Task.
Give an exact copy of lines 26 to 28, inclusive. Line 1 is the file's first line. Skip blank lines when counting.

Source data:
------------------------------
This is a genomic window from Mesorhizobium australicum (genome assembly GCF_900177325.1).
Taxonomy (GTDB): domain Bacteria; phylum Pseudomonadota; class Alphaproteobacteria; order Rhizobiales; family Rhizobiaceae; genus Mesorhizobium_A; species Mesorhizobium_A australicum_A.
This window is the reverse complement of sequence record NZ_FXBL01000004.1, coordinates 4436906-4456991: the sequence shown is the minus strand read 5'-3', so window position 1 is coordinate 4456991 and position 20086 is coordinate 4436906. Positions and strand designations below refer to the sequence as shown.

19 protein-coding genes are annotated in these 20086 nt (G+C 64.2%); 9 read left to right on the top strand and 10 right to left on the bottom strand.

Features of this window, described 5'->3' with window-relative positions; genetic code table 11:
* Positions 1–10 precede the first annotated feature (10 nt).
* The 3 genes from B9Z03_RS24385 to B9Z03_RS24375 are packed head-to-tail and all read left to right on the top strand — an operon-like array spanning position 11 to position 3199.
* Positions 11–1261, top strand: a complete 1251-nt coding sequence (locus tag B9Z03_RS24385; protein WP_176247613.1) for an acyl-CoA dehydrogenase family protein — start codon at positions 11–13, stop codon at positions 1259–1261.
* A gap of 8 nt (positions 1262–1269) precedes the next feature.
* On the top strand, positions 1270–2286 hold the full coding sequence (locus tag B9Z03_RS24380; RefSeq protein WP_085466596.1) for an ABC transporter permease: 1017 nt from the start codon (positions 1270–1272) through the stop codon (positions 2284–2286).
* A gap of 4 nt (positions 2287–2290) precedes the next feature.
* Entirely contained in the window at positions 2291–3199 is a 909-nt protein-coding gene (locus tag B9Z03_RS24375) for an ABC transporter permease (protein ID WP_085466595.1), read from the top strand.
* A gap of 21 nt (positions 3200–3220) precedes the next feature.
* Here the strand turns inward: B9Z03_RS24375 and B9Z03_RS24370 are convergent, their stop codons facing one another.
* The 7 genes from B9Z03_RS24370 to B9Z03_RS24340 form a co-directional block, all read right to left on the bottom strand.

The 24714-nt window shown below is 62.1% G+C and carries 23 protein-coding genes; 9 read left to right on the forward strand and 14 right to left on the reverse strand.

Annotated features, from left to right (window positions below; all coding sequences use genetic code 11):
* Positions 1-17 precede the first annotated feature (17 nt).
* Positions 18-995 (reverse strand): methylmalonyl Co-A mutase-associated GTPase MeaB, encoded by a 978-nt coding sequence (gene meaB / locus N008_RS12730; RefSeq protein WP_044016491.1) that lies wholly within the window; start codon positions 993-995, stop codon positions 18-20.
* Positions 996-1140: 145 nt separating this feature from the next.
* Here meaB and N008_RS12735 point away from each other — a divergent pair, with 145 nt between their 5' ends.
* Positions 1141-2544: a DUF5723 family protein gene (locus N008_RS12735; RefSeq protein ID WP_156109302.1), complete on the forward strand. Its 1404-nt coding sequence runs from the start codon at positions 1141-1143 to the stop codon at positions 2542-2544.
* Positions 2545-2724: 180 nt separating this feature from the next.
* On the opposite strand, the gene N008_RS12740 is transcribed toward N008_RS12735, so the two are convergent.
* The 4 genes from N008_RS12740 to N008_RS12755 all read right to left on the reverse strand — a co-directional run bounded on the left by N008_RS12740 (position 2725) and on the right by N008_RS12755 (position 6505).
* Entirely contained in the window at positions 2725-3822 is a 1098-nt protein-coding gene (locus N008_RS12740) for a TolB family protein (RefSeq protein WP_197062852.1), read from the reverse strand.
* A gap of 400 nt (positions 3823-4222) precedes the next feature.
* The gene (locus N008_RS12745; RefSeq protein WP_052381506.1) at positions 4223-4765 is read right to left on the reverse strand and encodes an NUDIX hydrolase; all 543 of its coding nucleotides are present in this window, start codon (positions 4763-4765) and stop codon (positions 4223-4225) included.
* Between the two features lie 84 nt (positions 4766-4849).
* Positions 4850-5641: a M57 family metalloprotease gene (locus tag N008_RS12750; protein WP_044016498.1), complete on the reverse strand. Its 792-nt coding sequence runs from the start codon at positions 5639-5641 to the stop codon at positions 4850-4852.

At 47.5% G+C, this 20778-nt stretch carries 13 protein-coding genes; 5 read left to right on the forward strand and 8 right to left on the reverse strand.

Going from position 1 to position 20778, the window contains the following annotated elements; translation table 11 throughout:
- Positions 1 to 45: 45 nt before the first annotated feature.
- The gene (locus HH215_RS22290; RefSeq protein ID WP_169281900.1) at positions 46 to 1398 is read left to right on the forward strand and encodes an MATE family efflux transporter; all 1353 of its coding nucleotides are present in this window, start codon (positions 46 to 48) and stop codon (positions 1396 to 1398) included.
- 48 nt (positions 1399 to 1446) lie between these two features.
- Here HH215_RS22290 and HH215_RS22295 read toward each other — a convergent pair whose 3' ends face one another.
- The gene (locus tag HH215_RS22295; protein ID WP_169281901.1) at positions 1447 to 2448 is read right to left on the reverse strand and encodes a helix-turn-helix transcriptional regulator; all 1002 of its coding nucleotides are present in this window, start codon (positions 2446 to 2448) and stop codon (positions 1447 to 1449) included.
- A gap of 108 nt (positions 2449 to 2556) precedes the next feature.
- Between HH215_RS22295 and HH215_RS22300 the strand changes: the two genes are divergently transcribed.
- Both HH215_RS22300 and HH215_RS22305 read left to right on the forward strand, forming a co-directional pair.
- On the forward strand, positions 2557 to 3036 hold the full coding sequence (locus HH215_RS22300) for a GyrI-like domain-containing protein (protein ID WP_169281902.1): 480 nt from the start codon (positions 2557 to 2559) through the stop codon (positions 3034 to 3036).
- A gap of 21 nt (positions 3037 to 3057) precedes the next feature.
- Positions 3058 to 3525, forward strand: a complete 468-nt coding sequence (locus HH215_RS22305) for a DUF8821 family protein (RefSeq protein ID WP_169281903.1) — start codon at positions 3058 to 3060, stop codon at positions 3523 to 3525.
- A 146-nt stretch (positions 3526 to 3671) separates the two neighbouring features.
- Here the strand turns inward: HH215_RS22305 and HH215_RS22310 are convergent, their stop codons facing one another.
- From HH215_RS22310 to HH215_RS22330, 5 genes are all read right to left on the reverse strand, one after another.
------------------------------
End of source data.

* Entirely contained in the window at positions 2725-3822 is a 1098-nt protein-coding gene (locus N008_RS12740) for a TolB family protein (RefSeq protein WP_197062852.1), read from the reverse strand.
* A gap of 400 nt (positions 3823-4222) precedes the next feature.
* The gene (locus N008_RS12745; RefSeq protein WP_052381506.1) at positions 4223-4765 is read right to left on the reverse strand and encodes an NUDIX hydrolase; all 543 of its coding nucleotides are present in this window, start codon (positions 4763-4765) and stop codon (positions 4223-4225) included.